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Millennials Make Spending Trade-offs but Save Less

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As people move through various life stages, their financial goals and priorities change. One thing that remains consistent for many is the challenge that comes with balancing long-term savings goals with short-term needs. Regardless of age or income level, people often make lifestyle choices that affect their immediate financial situation, which can have long-term effects. Millennials (those born after 1980), in particular, are in a unique situation when it comes to saving for the future. On one hand, time – and the power of compounding money and interest that comes with it – is on their side. On the other, they face unique spending and saving challenges.

According to the Financial Trade-Offs study, commissioned by Ameriprise Financial, Millennials are significantly more likely than both Boomers and Gen Xers to be consciously cutting back on discretionary expenses. This includes things like electronics (69 percent of Millennials say they’ve cut back on this compared to 57 percent of Gen Xers and 45 percent of Boomers) and car payments (32 percent of Millennials have scaled these back – more than any other generation surveyed). While Millennials are cutting back on spending, at the same time they’re failing to save diligently, creating an interesting paradox.

Disconnect between spending cut-backs and saving
The study found that younger Americans are likely to take on a large amount of debt while trying to balance saving for other financial goals. It appears as if the cash that they’re saving by making spending trade-offs may actually be helping pay down debt rather than grow their savings. Seventy-eight percent of those who have credit card or other miscellaneous debt say that it has made them feel stretched financially. Additionally, 76 percent feel that their car payments have been a stretch.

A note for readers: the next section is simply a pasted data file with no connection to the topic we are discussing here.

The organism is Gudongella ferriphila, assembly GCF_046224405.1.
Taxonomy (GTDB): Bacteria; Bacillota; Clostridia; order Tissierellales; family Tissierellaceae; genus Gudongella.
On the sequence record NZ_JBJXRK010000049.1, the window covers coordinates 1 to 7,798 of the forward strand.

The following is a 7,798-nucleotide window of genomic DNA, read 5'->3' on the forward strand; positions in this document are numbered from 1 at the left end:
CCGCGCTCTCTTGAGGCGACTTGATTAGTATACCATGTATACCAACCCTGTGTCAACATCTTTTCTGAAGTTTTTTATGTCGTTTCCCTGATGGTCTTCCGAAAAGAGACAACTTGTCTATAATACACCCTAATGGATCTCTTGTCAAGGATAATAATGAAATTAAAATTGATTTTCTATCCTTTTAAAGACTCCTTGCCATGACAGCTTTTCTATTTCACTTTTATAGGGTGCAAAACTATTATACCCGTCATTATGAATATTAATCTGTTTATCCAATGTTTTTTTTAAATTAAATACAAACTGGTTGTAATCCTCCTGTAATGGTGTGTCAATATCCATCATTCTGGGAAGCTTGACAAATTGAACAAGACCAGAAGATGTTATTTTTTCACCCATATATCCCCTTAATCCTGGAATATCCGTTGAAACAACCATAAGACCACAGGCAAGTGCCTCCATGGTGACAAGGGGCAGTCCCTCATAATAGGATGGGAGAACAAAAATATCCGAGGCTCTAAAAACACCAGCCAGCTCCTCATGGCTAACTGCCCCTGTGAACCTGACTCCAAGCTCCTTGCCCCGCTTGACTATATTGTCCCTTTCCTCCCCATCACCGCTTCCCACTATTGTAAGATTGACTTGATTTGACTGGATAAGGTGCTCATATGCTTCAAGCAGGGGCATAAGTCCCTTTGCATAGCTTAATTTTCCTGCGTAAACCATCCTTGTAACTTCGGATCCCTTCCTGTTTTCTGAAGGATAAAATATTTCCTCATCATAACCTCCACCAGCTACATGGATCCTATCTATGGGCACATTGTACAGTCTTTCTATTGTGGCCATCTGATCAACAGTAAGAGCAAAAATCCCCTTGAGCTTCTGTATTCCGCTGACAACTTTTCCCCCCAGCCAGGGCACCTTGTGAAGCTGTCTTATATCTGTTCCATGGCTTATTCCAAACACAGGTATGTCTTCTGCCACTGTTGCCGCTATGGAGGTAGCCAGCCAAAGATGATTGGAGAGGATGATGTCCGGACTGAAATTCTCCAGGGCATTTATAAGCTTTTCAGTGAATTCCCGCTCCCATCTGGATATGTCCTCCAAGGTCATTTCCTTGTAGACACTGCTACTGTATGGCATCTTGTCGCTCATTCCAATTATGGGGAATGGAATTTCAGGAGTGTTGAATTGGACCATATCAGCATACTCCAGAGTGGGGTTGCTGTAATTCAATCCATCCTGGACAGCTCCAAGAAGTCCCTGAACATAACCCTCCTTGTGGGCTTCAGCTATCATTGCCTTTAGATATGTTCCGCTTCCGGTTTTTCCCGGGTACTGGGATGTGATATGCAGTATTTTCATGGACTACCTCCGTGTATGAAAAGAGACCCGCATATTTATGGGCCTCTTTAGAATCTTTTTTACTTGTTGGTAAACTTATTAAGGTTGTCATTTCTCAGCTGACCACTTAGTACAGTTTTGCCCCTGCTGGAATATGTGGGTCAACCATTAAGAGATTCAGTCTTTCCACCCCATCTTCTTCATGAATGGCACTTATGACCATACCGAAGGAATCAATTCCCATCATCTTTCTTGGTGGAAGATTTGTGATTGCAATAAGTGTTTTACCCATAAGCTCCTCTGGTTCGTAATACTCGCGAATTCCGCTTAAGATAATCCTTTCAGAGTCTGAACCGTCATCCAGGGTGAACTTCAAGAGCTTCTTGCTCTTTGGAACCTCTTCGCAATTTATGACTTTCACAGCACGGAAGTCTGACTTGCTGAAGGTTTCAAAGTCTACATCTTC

The challenges that come from trying to pay down debt may be the reason that 59 percent of Millennials say they have a monthly savings plan compared to 75 percent of Boomers. Additionally, only 43 percent of Millennials with access to an employer-sponsored retirement plan are contributing enough to get the maximum employer match. And 69 percent have either reduced their contributions or say they would reduce their contributions in the future.

Failing to systematically save and the long-term impact on financial goals
There’s no denying that altering spending habits is challenging. Let’s face it, changing any habit can be difficult. But, more often than not, people find it beneficial. In this case, changing day-to-day spending habits can lead to extra cash, which may add up over time and make a big difference. Millennials looking to fund long-term financial goals should consider these steps.

Don’t over-extend yourself when you’re making big purchases like a home or car. Despite tighter lending limits, it appears that many young homeowners have still borrowed beyond their means to afford their homes. Seventy-seven percent of Millennial homeowners admit that their mortgage payments have been a stretch. Some people may feel tempted to stretch themselves, but in the long run it’s not worth it. Not only will they likely feel stressed about money on a day-to-day basis, they also may not be able to save toward other long-term financial objectives.

Say no to unnecessary expenses. According to the study, 36 percent of Millennials don’t currently have the discipline to say “no” to unnecessary purchases. Before making a purchase, ask if it’s really worth it. Do you really need another new shirt? What if you went out to eat only one night per week vs. two or three? Can you bring your lunch a few times per week? Have you considered carpooling? Ask these questions and assess your situation. You might be surprised at how making a few changes can have an impact on your wallet.

Create a financial plan or monthly budget. Making a decision to give up something today to save for tomorrow isn’t easy if you don’t know where your money is going and why. Cutting back requires juggling financial priorities, putting off some of today's needs to support tomorrow's goals.

Consider talking with a financial advisor to create a plan. Working with a financial professional can hold you accountable to attaining your long-term goals. Whether you choose to make small trade-offs or a few large ones, cutting back now to save for tomorrow will almost always bring rewards — emotionally and financially. Start planning now for your financial future.